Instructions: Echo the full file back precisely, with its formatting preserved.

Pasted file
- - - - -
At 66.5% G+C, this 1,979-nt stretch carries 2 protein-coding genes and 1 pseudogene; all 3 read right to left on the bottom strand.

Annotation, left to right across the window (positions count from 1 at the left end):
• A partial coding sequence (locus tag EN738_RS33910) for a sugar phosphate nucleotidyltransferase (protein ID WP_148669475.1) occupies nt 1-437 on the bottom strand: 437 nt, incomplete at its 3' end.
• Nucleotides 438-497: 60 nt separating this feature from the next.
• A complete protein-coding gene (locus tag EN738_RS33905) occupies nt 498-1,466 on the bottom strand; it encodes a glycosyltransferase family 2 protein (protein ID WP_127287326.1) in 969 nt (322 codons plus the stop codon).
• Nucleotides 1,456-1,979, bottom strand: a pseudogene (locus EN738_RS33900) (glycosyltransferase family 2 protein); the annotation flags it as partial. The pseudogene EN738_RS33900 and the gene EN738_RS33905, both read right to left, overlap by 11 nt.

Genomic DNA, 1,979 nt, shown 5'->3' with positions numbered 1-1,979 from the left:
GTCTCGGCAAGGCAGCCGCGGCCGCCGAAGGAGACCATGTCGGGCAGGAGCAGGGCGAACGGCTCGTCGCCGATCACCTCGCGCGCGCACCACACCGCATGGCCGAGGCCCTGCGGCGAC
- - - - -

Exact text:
At 66.5% G+C, this 1,979-nt stretch carries 2 protein-coding genes and 1 pseudogene; all 3 read right to left on the bottom strand.

Annotation, left to right across the window (positions count from 1 at the left end):
• A partial coding sequence (locus tag EN738_RS33910) for a sugar phosphate nucleotidyltransferase (protein ID WP_148669475.1) occupies nt 1-437 on the bottom strand: 437 nt, incomplete at its 3' end.
• Nucleotides 438-497: 60 nt separating this feature from the next.
• A complete protein-coding gene (locus tag EN738_RS33905) occupies nt 498-1,466 on the bottom strand; it encodes a glycosyltransferase family 2 protein (protein ID WP_127287326.1) in 969 nt (322 codons plus the stop codon).
• Nucleotides 1,456-1,979, bottom strand: a pseudogene (locus EN738_RS33900) (glycosyltransferase family 2 protein); the annotation flags it as partial. The pseudogene EN738_RS33900 and the gene EN738_RS33905, both read right to left, overlap by 11 nt.

Genomic DNA, 1,979 nt, shown 5'->3' with positions numbered 1-1,979 from the left:
GTCTCGGCAAGGCAGCCGCGGCCGCCGAAGGAGACCATGTCGGGCAGGAGCAGGGCGAACGGCTCGTCGCCGATCACCTCGCGCGCGCACCACACCGCATGGCCGAGGCCCTGCGGCGAC